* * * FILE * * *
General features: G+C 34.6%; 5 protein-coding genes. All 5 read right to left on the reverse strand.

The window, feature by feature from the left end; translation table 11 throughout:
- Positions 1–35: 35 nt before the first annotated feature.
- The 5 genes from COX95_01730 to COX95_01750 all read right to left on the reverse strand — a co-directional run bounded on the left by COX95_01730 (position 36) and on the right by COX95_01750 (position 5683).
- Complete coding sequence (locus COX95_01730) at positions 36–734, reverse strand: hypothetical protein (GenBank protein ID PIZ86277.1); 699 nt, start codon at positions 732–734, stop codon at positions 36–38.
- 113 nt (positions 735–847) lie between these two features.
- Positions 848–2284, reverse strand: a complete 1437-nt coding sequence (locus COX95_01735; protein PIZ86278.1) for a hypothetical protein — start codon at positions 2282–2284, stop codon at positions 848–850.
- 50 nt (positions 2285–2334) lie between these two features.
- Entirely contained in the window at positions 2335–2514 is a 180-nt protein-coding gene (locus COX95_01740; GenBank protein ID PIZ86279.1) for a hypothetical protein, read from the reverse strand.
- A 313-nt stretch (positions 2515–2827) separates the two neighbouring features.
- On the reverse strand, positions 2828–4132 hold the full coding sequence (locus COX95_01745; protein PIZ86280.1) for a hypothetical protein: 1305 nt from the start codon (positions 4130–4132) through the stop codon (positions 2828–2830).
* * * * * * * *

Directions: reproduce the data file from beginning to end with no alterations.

General features: G+C 34.6%; 5 protein-coding genes. All 5 read right to left on the reverse strand.

The window, feature by feature from the left end; translation table 11 throughout:
- Positions 1–35: 35 nt before the first annotated feature.
- The 5 genes from COX95_01730 to COX95_01750 all read right to left on the reverse strand — a co-directional run bounded on the left by COX95_01730 (position 36) and on the right by COX95_01750 (position 5683).
- Complete coding sequence (locus COX95_01730) at positions 36–734, reverse strand: hypothetical protein (GenBank protein ID PIZ86277.1); 699 nt, start codon at positions 732–734, stop codon at positions 36–38.
- 113 nt (positions 735–847) lie between these two features.
- Positions 848–2284, reverse strand: a complete 1437-nt coding sequence (locus COX95_01735; protein PIZ86278.1) for a hypothetical protein — start codon at positions 2282–2284, stop codon at positions 848–850.
- 50 nt (positions 2285–2334) lie between these two features.
- Entirely contained in the window at positions 2335–2514 is a 180-nt protein-coding gene (locus COX95_01740; GenBank protein ID PIZ86279.1) for a hypothetical protein, read from the reverse strand.
- A 313-nt stretch (positions 2515–2827) separates the two neighbouring features.
- On the reverse strand, positions 2828–4132 hold the full coding sequence (locus COX95_01745; protein PIZ86280.1) for a hypothetical protein: 1305 nt from the start codon (positions 4130–4132) through the stop codon (positions 2828–2830).